The next test will be to try it on Trax.  Since calming agents have a reverse effect on him, it will be interesting to see what this mask does for him.  If it works, and he can go to a public even and not require an hour of riding to relax, then he will get a pretty blue one.  If it doesn't work, it won't matter, because it worked for Melly!

I have a friend who bought one for her barrel horse who really has an issue with ally's.  She raced him in the mask Friday night and he went up the ally like it made no difference to him at all.   Flipping amazing!!

So that is my review.  It is easy to put on, it seems to work, and no dopey side effects.  If you have an anxious horse- you might want to try this.

Tuesday, June 6, 2017

Cuz' Shirley Said

So.......I was bitching about facebook (on facebook) yesterday, basically complaining about how boring it is and how much time I wasted scrolling through the exact same stuff




At that point our good friend and fellow blogger (see title) so kindly reminded me that there is a much better place to spend my on line time.  A place where there is a whole lot less drama; a place where the people tend to be more understanding, and less judgmental.

*cue music from Cheers*

So here I am, back at my blog, sharing a little bit of what is going on with the herd.

Since it has been forever since I posted, I will just stick with the high points.

First off, I am back to working full time.  I am managing a feed store.  I worked for this company before, left to do my saddle shop, then came back for a little extra money.  From there it morphed into me driving 120 miles (round trip) each day to manage a store way out on the other side of town.  It was a cool store though, and I took it from barely making any money at all to being uber profitable and looking better than it ever has.

At that store I got to do business with folks like Al Dunning, Brandi Lyons, Cory Cushing, Brad Barkemeyer, Matt Mills, and lots and lots of high dollar Arabian breeders whose names mean nothing to me, but mean a lot in the Arab world.  That part is pretty cool.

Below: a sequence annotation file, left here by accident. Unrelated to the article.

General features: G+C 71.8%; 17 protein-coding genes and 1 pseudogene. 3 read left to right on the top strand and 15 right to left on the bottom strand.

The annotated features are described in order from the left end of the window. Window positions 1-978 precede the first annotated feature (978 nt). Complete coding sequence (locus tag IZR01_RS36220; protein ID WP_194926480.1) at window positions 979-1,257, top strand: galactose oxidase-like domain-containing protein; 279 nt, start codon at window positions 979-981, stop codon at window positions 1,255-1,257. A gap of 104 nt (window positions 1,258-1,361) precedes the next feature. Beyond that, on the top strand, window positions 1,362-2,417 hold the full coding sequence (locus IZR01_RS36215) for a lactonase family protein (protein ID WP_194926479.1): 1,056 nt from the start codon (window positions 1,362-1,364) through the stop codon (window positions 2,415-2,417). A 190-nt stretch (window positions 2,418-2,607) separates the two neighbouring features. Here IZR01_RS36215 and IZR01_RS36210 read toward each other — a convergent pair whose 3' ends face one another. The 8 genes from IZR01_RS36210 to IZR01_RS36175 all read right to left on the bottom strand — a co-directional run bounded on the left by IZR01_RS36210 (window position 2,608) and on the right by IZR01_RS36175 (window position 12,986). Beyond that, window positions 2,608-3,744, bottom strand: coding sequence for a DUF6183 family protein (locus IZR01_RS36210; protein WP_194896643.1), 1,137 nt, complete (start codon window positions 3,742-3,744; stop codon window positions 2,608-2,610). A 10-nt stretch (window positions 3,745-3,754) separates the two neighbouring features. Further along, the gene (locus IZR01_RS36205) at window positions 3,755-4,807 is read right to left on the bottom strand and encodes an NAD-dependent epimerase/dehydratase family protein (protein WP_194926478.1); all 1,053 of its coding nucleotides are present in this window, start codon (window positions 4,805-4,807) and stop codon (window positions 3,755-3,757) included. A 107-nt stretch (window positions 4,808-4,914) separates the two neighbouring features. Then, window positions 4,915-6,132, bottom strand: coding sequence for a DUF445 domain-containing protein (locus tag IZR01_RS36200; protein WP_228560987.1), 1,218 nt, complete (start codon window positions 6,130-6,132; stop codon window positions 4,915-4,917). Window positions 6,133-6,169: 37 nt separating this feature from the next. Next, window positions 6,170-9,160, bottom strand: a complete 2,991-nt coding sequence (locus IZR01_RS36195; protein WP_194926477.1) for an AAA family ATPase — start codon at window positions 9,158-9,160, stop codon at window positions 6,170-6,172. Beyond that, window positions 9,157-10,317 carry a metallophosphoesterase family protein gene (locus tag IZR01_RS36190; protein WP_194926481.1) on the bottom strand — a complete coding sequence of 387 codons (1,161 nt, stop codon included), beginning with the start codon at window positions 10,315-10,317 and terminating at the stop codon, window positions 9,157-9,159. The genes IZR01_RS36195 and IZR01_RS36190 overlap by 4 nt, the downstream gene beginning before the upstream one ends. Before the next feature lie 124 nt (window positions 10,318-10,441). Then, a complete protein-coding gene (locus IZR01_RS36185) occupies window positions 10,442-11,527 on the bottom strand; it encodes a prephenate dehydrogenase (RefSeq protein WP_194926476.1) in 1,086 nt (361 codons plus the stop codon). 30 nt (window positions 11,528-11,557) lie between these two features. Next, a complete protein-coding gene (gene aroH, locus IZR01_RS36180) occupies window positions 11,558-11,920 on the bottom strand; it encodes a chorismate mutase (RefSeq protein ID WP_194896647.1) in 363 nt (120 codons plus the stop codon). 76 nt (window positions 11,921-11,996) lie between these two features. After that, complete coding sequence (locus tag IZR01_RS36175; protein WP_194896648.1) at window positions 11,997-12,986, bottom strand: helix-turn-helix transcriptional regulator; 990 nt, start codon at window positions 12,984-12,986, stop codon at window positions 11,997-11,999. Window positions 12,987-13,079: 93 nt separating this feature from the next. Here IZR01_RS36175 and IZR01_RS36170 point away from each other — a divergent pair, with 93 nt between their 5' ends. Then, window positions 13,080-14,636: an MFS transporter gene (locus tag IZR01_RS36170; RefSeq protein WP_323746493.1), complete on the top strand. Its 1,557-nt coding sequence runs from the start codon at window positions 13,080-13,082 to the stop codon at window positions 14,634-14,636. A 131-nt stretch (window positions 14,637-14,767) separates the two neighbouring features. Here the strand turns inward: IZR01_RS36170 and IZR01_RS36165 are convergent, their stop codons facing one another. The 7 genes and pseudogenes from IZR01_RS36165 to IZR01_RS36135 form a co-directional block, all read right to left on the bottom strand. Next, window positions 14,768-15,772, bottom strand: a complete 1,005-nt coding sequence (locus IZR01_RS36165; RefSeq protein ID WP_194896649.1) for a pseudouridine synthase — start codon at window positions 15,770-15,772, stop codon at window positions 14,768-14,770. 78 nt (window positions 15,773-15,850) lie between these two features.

Fast forward a few months and now I am managing a different store, right by my house.  I like that part, but it came with a price.  I still have to assist with the managing of the managers of the other two stores, so I do still spend quite a bit of time driving.  It is my hope that very soon they recognize my potential and move me up one more spot within the company.  But I'm not going to elaborate on that too much until it happens.

Now- lets talk horse stuff.

I finally quit worrying about my horses being "ready" for events and just started showing up.
When I say ready, I mean as in totally trained and not going to make any mistakes.

My new motto has been  "Show up, Saddle up, and have a good time."

Once I adopted that attitude things like This started happening.  I have decided that I love sorting.  The bonus is that I have a horse that enjoys it too.  We actually managed to get a couple of perfect runs in last winter, which was a big improvement for us.

I'll be honest.  There just are not many places to practice sorting. I guess because cows aren't cheap, so it seems that our competitions is where we learn.  It isn't cheap, but we get better with each run and most people are pretty understanding if you are just starting out.

I have a girl who works for me.  We will call her J.

She and I started hauling around to different sorting events and even though we had no clue what we were doing, we still went and figured it out.  It was a ton of fun, and each time I showed up, I was a little less nervous.

She has a pretty cool horse named Spur.  Here is a video of her sorting as well.  When we started all of this she had never even practiced this before.   Her horse is a total bad ass, and everyone is seeing her as the up and coming competition.